Monthly Archives: July 2009

21s Century Hoedown: Green Day at the Phone Booth, Reviewed


Do-It-Yourself is forever cited as the governing mantra of punk, and sure enough, it inspired Green Day leader Billie Joe Armstrong to put his own band together 20-plus years ago. But on the evidence of the sturdy Bay Area trio’s combustible circus at the Verizon Center last night, Armstrong’s progression from Buzzcocks-style petulance to Townshendian hero rock had at least one side effect: He’s discovered the benefits of outsourcing.

In a stunt that felt more American Idol than American Idiot, the 37-year-old guyliner-wearing frontman summoned a half-dozen fans to share his stage. There were the two dudes he had up, separately, to sing competing versions of “Longview,” the 1994 megahit that brought punk’s DIY ethos into the bedroom. Later, he pulled up a sweaty young comer in white tube socks to play guitar on “Jesus of Suburbia.” The kid’s awkward appearance made it feel twice as triumphant when he nailed the song.
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Capital Fringe Festival 2009: Bad Hamlet

Claudius at Prayer Hamlet, Delacroix 1844

To be, or not to be. That is the . . . point?

Mayhaps. Every script goes through revisions. The script of a play — Hamlet, say — that predates copyright law, and that was often scribbled down as it was performed and passed around in incomplete or inaccurate transcripts, could diverge in innumerable directions, like a game of telephone (albeit 280 years before the telephone). ‘Twasn’t until 1623, seven years after William Shakespeare’s death, that two of his former colleagues in the King’s Men compiled reliable versions of 36 of his plays in what’s now referred to as the First Folio.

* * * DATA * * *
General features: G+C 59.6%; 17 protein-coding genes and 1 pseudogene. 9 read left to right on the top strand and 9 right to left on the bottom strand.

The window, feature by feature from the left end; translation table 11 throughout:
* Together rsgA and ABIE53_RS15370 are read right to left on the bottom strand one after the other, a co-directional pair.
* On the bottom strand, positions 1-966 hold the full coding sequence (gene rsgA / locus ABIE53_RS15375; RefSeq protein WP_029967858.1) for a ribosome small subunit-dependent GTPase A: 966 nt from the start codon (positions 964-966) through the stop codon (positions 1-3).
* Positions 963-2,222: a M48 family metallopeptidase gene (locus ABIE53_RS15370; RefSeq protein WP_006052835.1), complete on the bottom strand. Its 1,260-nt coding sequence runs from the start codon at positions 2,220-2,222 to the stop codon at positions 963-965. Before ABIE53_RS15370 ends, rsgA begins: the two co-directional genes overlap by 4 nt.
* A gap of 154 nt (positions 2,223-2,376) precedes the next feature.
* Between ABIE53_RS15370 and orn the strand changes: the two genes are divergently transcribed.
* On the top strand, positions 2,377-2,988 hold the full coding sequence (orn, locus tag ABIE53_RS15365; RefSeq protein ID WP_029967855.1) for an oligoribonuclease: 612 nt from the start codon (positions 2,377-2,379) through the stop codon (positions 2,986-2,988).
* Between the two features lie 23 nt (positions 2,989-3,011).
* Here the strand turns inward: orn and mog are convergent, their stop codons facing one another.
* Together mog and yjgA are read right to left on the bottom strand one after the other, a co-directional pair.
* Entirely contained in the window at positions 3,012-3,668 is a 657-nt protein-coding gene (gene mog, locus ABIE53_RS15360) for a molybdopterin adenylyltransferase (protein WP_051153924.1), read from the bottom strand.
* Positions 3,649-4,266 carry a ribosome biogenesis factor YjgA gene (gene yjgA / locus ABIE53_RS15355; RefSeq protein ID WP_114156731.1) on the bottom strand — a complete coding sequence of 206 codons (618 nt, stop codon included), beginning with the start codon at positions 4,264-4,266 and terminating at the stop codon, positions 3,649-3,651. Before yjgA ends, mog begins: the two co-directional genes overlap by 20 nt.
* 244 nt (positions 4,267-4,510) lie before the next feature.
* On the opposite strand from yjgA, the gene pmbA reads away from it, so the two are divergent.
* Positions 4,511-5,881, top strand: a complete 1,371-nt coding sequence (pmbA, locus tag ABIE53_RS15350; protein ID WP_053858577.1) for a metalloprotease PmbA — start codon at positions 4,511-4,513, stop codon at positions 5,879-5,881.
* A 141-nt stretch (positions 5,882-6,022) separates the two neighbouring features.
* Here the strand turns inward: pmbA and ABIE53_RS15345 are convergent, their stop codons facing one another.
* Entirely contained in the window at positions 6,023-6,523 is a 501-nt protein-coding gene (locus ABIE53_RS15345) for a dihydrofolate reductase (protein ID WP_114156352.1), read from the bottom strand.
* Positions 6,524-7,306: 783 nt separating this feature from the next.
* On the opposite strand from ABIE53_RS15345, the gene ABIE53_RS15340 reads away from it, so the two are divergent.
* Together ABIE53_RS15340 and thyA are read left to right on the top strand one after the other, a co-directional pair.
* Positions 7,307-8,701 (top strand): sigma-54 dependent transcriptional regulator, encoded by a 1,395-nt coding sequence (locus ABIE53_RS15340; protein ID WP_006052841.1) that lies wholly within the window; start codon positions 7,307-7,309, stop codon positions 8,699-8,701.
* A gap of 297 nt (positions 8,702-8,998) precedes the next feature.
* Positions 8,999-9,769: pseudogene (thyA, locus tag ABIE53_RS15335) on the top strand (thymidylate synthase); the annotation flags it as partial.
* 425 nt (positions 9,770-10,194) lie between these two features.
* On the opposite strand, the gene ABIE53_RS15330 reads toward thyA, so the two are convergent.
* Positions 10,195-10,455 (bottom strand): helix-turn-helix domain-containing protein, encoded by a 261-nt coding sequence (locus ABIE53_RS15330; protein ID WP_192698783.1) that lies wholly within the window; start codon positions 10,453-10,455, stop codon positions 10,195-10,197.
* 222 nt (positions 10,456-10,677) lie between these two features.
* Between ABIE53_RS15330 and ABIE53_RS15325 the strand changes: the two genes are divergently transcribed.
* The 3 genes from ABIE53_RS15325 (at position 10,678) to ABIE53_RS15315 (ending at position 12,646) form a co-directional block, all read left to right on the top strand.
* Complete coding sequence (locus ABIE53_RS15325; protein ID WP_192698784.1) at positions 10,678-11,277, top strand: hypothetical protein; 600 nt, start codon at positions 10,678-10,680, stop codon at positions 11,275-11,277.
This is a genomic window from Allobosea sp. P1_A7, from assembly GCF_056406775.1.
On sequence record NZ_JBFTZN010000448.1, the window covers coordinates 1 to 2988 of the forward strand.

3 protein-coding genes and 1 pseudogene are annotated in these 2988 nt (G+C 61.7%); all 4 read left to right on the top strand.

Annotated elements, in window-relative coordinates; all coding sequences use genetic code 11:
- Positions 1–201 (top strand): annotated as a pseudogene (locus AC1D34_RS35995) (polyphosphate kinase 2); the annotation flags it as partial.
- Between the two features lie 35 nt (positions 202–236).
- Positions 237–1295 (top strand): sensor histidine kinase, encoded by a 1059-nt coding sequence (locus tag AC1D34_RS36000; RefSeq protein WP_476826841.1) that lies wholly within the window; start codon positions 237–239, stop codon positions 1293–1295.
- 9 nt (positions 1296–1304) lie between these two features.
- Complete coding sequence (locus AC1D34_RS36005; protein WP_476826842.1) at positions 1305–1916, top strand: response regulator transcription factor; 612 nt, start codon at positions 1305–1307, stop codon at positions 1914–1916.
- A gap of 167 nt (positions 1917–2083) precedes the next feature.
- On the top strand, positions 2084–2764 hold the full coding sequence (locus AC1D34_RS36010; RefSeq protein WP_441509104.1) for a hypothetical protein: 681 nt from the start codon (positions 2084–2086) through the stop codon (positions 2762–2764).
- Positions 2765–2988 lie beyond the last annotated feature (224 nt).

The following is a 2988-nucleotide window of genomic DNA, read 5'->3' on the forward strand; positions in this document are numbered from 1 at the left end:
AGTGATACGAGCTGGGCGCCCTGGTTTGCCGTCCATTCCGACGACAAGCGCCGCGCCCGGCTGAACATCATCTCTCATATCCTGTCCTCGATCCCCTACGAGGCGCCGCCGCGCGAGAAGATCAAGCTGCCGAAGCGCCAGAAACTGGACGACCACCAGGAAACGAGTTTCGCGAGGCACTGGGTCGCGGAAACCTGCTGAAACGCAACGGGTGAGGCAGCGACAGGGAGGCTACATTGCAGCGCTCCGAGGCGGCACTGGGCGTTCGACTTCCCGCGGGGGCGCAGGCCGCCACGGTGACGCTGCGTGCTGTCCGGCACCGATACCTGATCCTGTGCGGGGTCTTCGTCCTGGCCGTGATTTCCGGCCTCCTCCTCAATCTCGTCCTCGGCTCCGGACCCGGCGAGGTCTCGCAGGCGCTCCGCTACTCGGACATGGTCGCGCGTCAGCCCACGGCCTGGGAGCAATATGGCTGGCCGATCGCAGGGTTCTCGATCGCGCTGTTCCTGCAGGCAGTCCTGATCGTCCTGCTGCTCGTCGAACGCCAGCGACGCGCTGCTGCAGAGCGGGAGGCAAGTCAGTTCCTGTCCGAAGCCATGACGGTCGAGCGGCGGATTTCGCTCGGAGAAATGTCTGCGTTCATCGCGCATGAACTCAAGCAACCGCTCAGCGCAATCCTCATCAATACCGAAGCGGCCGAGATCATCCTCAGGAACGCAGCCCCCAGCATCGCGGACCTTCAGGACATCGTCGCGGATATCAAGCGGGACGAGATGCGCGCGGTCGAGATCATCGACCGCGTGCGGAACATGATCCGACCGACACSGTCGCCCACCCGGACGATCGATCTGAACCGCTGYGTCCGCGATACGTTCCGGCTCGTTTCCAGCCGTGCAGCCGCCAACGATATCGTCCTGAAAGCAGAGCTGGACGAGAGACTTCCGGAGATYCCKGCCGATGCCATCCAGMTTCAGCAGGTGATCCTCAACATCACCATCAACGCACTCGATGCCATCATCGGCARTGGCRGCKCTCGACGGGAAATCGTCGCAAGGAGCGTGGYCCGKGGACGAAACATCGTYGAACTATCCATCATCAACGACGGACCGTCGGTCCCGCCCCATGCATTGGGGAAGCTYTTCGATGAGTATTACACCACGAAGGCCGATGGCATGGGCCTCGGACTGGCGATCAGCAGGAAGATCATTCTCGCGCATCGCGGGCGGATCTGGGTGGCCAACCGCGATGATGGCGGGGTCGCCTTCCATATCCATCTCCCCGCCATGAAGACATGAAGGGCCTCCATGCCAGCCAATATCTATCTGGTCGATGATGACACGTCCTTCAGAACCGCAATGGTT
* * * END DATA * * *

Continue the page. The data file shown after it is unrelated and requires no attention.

In his absorbing experiment Bad Hamlet, playwright/producer John Geoffrion pares Shakespeare’s longest play to its most iconic scenes, but stages it in a kind of binary format, with the First Folio version and an earlier version attributed to 1603 performed simultaneously. Continue reading

From the Vault: Ira Glass, Interviewed March 2008

Nancy Updike photo of Ira Glass appropriated from This American Life's marvelous website.

Nancy Updike photo of Ira Glass appropriated from This American Life's marvelous website.

It’s not every day you get to talk with one of your heroes for half an hour. I interviewed Ira Glass 16 months ago for this thing. Presented here for the first time is the (mostly) complete transcript from which that piece was excerpted, albeit still edited to excise boring and/or redundant material. 3 . . . 2 . . . 1 . . .

Ira Glass began his public radio career as an intern at NPR in DC in 1978. But it was This American Life, the Peabody, duPont-Columbia, and Edward R. Murrow Award-winning weekly story anthology — mostly nonfiction, but with some fiction, too — he created in 1995 that’s made him famous, at least among public radio listeners. Continue reading

Face 2 Face with My Beloved Readers

In RE: the latest iteration of Elton John and Billy Joel’s Face numeral-two Face Tour, which played Washington last weekend, the commentariat has spoken. Fifty-three postings when the board shut down, and nine or ten of them actually agreed with my review or spoke up in my defense.